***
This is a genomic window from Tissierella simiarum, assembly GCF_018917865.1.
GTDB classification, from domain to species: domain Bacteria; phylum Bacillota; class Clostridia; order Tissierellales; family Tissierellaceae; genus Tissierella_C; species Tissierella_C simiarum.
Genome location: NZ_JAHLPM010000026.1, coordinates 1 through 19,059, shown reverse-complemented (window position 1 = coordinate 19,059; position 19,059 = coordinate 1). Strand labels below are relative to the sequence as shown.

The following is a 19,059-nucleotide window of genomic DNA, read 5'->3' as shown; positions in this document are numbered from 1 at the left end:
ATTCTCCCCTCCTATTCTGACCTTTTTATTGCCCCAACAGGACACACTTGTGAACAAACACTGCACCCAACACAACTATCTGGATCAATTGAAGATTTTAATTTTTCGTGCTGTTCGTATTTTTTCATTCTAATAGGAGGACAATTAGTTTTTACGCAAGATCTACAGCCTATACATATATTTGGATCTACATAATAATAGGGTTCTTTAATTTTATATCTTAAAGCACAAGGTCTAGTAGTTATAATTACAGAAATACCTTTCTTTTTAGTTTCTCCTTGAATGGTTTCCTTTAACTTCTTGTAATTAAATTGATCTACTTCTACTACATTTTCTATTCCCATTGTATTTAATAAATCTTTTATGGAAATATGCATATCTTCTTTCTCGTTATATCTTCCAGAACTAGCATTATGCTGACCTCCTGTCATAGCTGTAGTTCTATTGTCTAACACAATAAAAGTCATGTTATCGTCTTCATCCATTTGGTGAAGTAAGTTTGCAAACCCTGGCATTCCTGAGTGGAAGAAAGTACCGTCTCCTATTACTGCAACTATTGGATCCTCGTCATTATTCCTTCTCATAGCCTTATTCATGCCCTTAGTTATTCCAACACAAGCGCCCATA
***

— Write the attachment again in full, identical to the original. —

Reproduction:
This is a genomic window from Tissierella simiarum, assembly GCF_018917865.1.
GTDB classification, from domain to species: domain Bacteria; phylum Bacillota; class Clostridia; order Tissierellales; family Tissierellaceae; genus Tissierella_C; species Tissierella_C simiarum.
Genome location: NZ_JAHLPM010000026.1, coordinates 1 through 19,059, shown reverse-complemented (window position 1 = coordinate 19,059; position 19,059 = coordinate 1). Strand labels below are relative to the sequence as shown.

The following is a 19,059-nucleotide window of genomic DNA, read 5'->3' as shown; positions in this document are numbered from 1 at the left end:
ATTCTCCCCTCCTATTCTGACCTTTTTATTGCCCCAACAGGACACACTTGTGAACAAACACTGCACCCAACACAACTATCTGGATCAATTGAAGATTTTAATTTTTCGTGCTGTTCGTATTTTTTCATTCTAATAGGAGGACAATTAGTTTTTACGCAAGATCTACAGCCTATACATATATTTGGATCTACATAATAATAGGGTTCTTTAATTTTATATCTTAAAGCACAAGGTCTAGTAGTTATAATTACAGAAATACCTTTCTTTTTAGTTTCTCCTTGAATGGTTTCCTTTAACTTCTTGTAATTAAATTGATCTACTTCTACTACATTTTCTATTCCCATTGTATTTAATAAATCTTTTATGGAAATATGCATATCTTCTTTCTCGTTATATCTTCCAGAACTAGCATTATGCTGACCTCCTGTCATAGCTGTAGTTCTATTGTCTAACACAATAAAAGTCATGTTATCGTCTTCATCCATTTGGTGAAGTAAGTTTGCAAACCCTGGCATTCCTGAGTGGAAGAAAGTACCGTCTCCTATTACTGCAACTATTGGATCCTCGTCATTATTCCTTCTCATAGCCTTATTCATGCCCTTAGTTATTCCAACACAAGCGCCCATA